The Forensic Psychologist's Casebook: Psychological Profiling and Criminal Investigation

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Laurence J. Alison
Willan, 2005 - Psychology - 410 pages
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Offender profiling has been used increasingly by law enforcement agencies in many parts of the world, and it has a high public and media profile. But there is often a very misleading impression of what offender profiling is about and what it can achieve, and in several high profile cases it has fallen short of the expectations many people have had of its potential in crime investigation. This book aims to address some of these misconceptions by demonstrating how forensic psychology contributes to police investigations. It provides a fascinating casebook of examples and case studies illustrating the type of information provided by forensic psychologists and behavioural advisers, backed up with a wider analysis of the theoretical context within which this needs to be understood. It seeks to provide an answer to the question, 'What do practitioners actually do when they provide advice for the police and the courts and how do they do it?'. It will be essential reading for those involved in both the provision and the use of this information, and anybody else with an interest in discovering what the work of forensic psychologists in the context of criminal investigation is really about. The Forensic Psychologist's Casebook includes contributions from a number of the UK's leading forensic psychologists, with chapters devoted to a number of well known cases, from Jack the Ripper through to the Rachel Nickell murder case.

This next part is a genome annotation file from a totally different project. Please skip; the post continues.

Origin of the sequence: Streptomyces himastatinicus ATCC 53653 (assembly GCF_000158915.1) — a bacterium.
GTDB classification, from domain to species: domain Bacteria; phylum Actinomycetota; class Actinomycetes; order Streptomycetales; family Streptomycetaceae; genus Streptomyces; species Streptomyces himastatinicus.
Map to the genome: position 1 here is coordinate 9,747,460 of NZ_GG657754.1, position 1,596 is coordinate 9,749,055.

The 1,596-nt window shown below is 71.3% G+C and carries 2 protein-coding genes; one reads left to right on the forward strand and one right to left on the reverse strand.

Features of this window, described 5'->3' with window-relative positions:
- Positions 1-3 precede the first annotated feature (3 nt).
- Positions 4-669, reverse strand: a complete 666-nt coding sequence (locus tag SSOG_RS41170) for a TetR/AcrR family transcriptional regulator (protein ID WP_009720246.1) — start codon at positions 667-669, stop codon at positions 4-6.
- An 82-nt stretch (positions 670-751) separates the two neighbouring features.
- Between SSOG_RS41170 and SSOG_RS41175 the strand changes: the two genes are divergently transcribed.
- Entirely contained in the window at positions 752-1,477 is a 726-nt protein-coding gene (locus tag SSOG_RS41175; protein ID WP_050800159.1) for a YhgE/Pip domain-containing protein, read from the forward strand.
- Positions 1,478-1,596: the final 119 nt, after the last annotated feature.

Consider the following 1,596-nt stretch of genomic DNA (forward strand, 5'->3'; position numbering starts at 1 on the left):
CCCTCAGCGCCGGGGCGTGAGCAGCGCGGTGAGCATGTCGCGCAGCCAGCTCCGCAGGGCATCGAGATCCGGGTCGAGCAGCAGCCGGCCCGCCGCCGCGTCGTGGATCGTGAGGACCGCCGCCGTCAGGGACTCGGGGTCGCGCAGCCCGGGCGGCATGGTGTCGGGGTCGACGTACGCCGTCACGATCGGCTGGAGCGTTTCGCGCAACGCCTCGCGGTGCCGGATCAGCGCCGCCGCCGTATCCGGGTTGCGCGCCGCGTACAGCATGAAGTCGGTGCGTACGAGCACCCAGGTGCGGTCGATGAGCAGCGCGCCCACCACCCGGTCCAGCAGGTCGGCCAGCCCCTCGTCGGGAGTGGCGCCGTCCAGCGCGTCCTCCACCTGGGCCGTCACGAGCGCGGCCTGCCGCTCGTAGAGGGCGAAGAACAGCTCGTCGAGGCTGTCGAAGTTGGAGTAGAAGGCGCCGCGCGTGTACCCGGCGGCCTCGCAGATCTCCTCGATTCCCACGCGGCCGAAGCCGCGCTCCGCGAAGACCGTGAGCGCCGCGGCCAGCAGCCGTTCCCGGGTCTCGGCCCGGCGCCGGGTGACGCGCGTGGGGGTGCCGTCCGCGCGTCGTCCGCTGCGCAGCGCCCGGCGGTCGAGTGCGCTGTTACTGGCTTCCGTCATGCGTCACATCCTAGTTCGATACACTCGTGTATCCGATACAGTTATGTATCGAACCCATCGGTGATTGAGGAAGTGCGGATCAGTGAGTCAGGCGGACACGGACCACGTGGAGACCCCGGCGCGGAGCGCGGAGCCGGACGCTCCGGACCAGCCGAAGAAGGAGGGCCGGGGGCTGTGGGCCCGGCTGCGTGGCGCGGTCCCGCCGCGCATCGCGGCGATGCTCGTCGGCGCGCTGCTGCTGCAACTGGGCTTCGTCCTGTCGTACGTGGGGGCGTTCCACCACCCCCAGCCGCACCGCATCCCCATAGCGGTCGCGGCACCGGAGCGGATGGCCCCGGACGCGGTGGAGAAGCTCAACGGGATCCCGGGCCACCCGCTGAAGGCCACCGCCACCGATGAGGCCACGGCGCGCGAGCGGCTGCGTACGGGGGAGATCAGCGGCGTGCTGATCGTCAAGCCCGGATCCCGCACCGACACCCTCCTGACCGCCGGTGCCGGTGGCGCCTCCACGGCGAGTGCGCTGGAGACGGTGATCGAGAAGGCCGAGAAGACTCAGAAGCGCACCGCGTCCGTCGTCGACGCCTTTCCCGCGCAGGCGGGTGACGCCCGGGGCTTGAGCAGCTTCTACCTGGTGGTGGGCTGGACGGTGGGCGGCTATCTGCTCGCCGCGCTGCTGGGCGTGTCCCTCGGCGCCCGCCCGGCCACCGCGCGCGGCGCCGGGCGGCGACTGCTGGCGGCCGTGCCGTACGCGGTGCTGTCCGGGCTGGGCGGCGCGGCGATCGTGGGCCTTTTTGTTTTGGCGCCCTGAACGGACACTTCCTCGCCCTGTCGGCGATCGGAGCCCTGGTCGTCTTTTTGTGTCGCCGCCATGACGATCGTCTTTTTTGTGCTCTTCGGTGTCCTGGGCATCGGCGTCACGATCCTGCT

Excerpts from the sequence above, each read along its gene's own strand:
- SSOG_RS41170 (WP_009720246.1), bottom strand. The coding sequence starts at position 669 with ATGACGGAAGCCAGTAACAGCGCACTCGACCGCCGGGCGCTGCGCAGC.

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Contents

From traitbased profiling to psychological contributions
3
a very
23
The range of issues in crime analysis
90
Copyright

11 other sections not shown

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About the author (2005)

Laurence Alison is Professor of Psychology at the University of Liverpool. He is also a Chartered Forensic Psychologist, and Academic Director of the National Centre for the Study of Critical Incident Decision Making.

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